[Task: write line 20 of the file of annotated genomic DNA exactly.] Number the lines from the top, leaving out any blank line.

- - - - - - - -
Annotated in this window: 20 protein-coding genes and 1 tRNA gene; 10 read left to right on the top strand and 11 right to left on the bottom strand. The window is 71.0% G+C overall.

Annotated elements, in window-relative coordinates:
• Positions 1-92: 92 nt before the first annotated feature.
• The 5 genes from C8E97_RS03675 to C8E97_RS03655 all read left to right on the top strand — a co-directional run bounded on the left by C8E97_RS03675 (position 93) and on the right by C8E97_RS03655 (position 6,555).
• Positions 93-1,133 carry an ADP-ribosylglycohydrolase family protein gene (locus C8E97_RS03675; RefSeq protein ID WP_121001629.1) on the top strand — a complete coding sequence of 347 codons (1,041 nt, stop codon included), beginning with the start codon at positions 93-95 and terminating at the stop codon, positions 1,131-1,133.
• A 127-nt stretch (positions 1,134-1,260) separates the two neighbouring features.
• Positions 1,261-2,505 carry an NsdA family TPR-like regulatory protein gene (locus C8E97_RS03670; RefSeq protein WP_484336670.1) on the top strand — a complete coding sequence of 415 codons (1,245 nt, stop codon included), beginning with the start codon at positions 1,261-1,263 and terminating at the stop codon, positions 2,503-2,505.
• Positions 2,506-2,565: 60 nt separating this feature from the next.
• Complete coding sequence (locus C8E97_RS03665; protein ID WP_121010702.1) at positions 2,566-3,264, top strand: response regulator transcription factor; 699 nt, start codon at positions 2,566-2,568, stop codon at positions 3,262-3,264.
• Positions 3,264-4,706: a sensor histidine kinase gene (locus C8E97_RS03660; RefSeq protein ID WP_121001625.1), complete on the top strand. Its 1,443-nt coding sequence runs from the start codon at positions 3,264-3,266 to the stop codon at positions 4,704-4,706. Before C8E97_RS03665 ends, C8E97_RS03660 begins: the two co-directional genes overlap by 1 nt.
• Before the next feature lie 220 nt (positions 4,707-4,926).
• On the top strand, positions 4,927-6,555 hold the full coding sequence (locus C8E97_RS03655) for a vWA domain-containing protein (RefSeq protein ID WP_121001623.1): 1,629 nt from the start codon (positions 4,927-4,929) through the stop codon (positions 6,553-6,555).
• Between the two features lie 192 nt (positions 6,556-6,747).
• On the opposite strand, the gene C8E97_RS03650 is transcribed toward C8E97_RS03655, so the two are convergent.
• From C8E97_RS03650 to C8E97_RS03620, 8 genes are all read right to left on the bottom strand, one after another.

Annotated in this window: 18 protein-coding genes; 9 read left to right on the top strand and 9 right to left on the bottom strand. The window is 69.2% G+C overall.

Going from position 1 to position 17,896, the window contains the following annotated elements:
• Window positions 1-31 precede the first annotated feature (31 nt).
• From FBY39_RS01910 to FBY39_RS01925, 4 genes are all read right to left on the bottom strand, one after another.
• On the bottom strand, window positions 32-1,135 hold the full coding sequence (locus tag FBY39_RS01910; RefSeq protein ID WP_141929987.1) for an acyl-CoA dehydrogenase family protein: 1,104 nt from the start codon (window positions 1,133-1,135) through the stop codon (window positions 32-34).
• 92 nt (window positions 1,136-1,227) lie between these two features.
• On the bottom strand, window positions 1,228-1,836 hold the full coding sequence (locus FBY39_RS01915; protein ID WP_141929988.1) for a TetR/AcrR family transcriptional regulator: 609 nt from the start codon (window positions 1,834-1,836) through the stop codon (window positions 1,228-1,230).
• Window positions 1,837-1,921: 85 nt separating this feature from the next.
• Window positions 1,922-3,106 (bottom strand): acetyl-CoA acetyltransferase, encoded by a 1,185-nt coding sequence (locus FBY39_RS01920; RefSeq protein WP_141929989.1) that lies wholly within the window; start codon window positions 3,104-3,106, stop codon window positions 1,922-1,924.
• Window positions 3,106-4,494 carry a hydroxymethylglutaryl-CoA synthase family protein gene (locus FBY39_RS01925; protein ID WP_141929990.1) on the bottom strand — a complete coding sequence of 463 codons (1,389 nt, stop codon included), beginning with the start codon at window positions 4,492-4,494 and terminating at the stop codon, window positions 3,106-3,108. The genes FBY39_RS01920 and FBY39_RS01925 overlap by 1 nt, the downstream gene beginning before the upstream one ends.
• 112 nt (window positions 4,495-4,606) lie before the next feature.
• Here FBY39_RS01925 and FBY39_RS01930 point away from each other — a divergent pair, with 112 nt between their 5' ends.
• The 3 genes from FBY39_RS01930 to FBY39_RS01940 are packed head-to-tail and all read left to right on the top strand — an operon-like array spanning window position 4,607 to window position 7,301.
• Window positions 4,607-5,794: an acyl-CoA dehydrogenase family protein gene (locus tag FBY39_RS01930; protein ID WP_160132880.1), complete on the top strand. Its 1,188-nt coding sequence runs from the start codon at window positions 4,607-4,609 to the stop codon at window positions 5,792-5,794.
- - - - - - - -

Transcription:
• On the bottom strand, window positions 32-1,135 hold the full coding sequence (locus tag FBY39_RS01910; RefSeq protein ID WP_141929987.1) for an acyl-CoA dehydrogenase family protein: 1,104 nt from the start codon (window positions 1,133-1,135) through the stop codon (window positions 32-34).